Zero trust is a security model that assumes all actors, systems, and services operating in and between networks cannot be trusted. It draws on technologies such as authentication, authorization, and encryption and is continuously validated for security configuration and posture to ensure trust.

While Kubernetes provides all the hooks necessary to enable zero trust, you need centralized management tools that can help you apply the same access policies everywhere to get the full benefit of a zero trust model.

To learn more about zero trust, read the Rafay blog, Securing Kubernetes: Applying Zero-Trust Principles to Your Kubernetes Environment.

Reason 5: Centralize Monitoring, Alerting and Auditing

The ability to centrally manage monitoring for all clusters—across data center and cloud environments—is a must-have. Without this capability, your platform teams will spend considerable time creating infrastructure for monitoring in order to reduce MTTR (mean time to recovery).

Ideally, a single console should enable you to centrally receive alerts from across your Kubernetes fleet, provide an audit trail of all developer and platform team activity, and also include deep information into cluster, node and resource health.

Since you’re probably not operating Kubernetes in a vacuum, integration is also an important consideration. The tool(s) you choose should integrate with your existing SIEM tools.

To learn more, read the Rafay blog Best Practices Tools, and Approaches for Kubernetes Monitoring.

Reason 6: Automate Everything

Kubernetes cluster management using only kubectl commands and scripts simply doesn’t scale. By automating and standardizing K8s cluster operations and application deployment lifecycle management, you can manage more clusters with less effort while avoiding misconfigurations due to human errors.

Many organizations are adopting GitOps, bringing the familiar capabilities of Git tools to infrastructure management and continuous deployment (CD). GitOps builds on the concept of IaC, incorporating the functionality of Git repositories, merge requests (MRs) and CI/CD to further unify software development and infrastructure operations.

With GitOps, when changes are made to a Git repository, code is pushed to (or rolled back from) the production infrastructure, thus automating deployments quickly and reliably.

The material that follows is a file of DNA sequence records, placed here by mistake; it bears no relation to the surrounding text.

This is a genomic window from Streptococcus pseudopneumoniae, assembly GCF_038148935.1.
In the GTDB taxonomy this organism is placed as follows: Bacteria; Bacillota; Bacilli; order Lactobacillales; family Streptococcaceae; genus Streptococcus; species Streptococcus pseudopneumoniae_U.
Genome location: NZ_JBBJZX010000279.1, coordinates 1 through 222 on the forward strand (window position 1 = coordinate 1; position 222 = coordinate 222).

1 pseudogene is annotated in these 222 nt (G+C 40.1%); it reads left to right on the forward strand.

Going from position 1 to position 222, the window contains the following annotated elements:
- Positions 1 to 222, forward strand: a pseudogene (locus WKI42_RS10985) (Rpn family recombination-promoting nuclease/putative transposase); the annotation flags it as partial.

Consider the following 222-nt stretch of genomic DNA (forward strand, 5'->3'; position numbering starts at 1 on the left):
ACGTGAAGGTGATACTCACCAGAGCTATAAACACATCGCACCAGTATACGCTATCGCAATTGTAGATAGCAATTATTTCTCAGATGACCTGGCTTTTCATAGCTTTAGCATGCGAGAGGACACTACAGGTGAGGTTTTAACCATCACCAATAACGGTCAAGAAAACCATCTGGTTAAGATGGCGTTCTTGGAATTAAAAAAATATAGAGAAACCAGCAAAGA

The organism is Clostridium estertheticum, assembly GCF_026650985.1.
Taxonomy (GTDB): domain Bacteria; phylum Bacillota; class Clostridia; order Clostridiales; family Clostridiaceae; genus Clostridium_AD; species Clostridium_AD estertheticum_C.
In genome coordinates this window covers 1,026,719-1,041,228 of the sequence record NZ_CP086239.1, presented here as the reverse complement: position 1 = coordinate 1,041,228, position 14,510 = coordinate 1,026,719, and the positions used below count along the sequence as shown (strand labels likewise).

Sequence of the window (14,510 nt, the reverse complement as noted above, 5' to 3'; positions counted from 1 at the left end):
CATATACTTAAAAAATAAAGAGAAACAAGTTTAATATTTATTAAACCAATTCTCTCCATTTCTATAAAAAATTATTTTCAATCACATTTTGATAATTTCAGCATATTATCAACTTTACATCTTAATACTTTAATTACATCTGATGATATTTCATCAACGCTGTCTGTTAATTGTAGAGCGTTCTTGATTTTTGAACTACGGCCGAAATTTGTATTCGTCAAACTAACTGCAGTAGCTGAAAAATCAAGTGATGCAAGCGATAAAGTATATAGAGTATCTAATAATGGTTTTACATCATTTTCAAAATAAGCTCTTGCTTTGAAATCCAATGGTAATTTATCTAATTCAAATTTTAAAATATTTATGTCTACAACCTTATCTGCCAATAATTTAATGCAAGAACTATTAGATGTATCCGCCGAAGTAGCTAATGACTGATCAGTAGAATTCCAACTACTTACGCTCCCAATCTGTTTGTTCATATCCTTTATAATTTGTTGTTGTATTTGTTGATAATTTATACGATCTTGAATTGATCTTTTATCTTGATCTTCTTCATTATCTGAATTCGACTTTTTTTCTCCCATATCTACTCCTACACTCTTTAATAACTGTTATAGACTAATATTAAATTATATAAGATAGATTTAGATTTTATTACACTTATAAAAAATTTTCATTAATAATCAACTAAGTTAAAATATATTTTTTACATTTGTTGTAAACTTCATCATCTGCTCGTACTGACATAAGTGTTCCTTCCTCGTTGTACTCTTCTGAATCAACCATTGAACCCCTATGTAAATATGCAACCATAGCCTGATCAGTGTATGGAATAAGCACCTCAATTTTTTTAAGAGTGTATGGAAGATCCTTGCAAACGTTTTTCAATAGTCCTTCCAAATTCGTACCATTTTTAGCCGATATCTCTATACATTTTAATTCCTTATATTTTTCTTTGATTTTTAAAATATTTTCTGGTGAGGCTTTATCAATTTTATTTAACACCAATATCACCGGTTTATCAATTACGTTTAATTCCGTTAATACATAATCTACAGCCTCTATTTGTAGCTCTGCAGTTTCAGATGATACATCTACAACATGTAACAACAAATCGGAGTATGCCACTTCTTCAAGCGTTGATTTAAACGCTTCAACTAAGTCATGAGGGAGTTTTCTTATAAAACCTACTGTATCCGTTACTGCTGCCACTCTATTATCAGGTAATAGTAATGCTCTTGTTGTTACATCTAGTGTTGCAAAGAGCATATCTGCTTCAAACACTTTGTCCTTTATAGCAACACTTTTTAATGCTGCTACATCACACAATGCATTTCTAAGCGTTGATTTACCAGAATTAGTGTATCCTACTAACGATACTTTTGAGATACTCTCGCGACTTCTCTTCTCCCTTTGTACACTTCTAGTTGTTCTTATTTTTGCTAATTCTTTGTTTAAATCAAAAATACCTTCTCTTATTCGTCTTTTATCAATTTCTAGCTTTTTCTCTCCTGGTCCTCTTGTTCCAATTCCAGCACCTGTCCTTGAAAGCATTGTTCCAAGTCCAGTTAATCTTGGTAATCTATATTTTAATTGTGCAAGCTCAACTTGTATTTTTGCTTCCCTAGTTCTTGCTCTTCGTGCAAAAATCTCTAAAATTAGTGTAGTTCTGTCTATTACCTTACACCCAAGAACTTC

GitOps was the subject of the recent Rafay Blog, GitOps Principles and Workflows Every Team Should Know.

Some Kubernetes management tools also utilize Gatekeeper, an Open Policy Agent (OPA) admission controller for K8s. OPA is a general-purpose policy engine that can be used to enforce policies in microservices, Kubernetes, CI/CD pipelines, API gateways, and more. OPA Gatekeeper can be used to enable policy-based management across your entire K8s fleet.

See Managing Policies on Kubernetes using OPA Gatekeeper.

Reason 7: Access to Support

The most successful platform teams recognize that they can’t keep up with every aspect of Kubernetes and modern software delivery on their own. While Kubernetes and many of the add-ons and tools in the K8s ecosystem are available as open source, for most organizations it simply doesn’t make sense to select, deploy, integrate and manage open-source software.

A smarter strategy is to get your Kubernetes distribution(s) and core management tools from a partner who will stand behind their offerings with 24×7 support and expert advice.

Centralized Kubernetes Management at Rafay

Rafay has made a significant commitment to streamline Day 2 Kubernetes operations and increase the efficiency of busy Kubernetes platform management teams. Our industry-leading Kubernetes management platform delivers all of the capabilities described in this blog, and includes:

  • Templates and blueprints: Easily define reusable cluster specs that can be checked into your favorite git repo. Create reusable blueprints for on-premises and cloud-based clusters that can be applied to your entire cluster fleet.
  • Simplified add-on management: Update add-ons across your fleet by making changes to a single YAML file. Optionally leverage Rafay’s integrated add-ons for Ingress, Networking & Storage, OPA/Gatekeeper Policy Management, Backup/Restore, Chargebacks, and more.
  • Terraform- and GitOps-based Cluster Lifecycle Management: Add nodes or node-groups, upgrade the Kubernetes version, or provision entirely new Kubernetes clusters using Rafay’s Terraform provider or via Rafay’s GitOps-for-infrastructure capabilities.
  • Centralized control for Kubernetes access: Use your enterprise IdP as the source of truth for all developer and SRE access to Kubernetes infrastructure, with complete AAA (Authentication, Authorization, Auditing) support and packaged workflows for break-glass developer access to production environments.
  • Fleetwide auditing: Audit all developer and platform team activity. Gain visibility into cluster, node and resource health. Receive alerts covering the wide variety of problems that can occur across a Kubernetes fleet.
  • Flexible deployment options: Manage any K8s distro running on any infrastructure (on-prem, cloud, and edge). Choose between deployment options including SaaS, self-hosted, or fully-managed.
  • 24×7 support: Rafay’s customer success, solutions architecture, and solutions engineering teams are available 24×7 to support you. Our professional services can help you assess, implement, and scale confidently.

Rafay’s Kubernetes Operations Platform centralizes management and unifies lifecycle operations for your clusters and containerized applications, incorporating Kubernetes best practices to ensure success.

Ready to find out why so many enterprises and platform teams have partnered with Rafay to centralize Kubernetes fleet management? Sign up for a free trial.